Born in 1905, Sartre was an intellectual and writer whose political beliefs and worldview were greatly altered by the German occupation of France during World War Two. The invasion in 1940 was followed by the collaboration of the Vichy government, led by Marshall Petain, with the Nazis and led to a severe loss of freedom for the French people.
After being released from a German prison camp in 1943, Sartre joined the Resistance movement, an underground organization whose bravery and disregard for the inherent danger of their pro-Allied actions contributed to the flow of information from France to Britain and greatly influenced the outcome of the War. Sartre could not directly attack the Germans in his writings because he would be censored, but like his contemporaries with similar views (Camus, Giraudoux) he chose to express his views through the adaptation of Greek plays. The Flies is an adaptation of Aeschylus' "The Libation Bearers" and is a vehicle for Sartre's anti-fascist beliefs. Conditions in Argos mirror conditions in France; Aegistheus murders the true king of Argos and takes his place (representing the invading Germans) whilst Queen Clytemnestra supports him (representing the French government). The play is Sartre's call to action to the French people, urging them to rise up and take back their country. Simone de Beauvoir stated upon seeing it, “It was impossible to mistake the play's implications; the word Liberty, dropped from Orestes' mouth, burst on us like a bomb.”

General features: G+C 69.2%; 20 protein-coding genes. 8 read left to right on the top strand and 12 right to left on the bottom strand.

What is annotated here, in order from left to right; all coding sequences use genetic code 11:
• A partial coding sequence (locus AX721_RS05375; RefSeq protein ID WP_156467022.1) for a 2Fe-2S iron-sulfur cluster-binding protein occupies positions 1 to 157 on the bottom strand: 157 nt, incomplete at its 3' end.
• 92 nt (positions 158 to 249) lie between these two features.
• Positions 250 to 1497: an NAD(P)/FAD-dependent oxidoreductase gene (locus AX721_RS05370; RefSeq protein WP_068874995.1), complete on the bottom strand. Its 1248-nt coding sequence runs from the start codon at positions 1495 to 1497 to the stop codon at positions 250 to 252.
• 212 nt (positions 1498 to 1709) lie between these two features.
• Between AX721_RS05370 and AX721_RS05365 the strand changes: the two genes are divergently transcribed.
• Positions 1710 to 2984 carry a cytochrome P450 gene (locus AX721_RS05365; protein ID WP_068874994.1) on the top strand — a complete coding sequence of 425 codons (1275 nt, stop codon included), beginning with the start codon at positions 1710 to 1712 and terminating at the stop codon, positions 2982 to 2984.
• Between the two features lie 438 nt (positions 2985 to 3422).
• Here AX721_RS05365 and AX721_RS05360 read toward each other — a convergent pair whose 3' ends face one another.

The play shows us where Sartre was not only in his political beliefs at the time, but also in his own philosophical development. He was becoming preoccupied with the idea of personal freedom and responsibility, and began to see actual freedom as something that confounded people to the extent that they did not realize they were free. He also started to espouse self-government, postulating that if man was able to govern himself with total freedom, he would choose to do the right thing without being ordered to do so simply because he would feel a responsibility to do so. The Flies combines not only politics and philosophy, but also Sartre's two main philosophical beliefs of Existentialism and liberalism.
The Vichy regime did not ban the play when it was first staged in Paris in 1943; indeed, it was well-received by audiences (though critics were ambivalent).
Though it sometimes suffers in popularity compared to No Exit, the play has generally withstood the test of time and is still staged and studied. Many critics see it as Sartre’s purest dramatic expression of existentialist thought.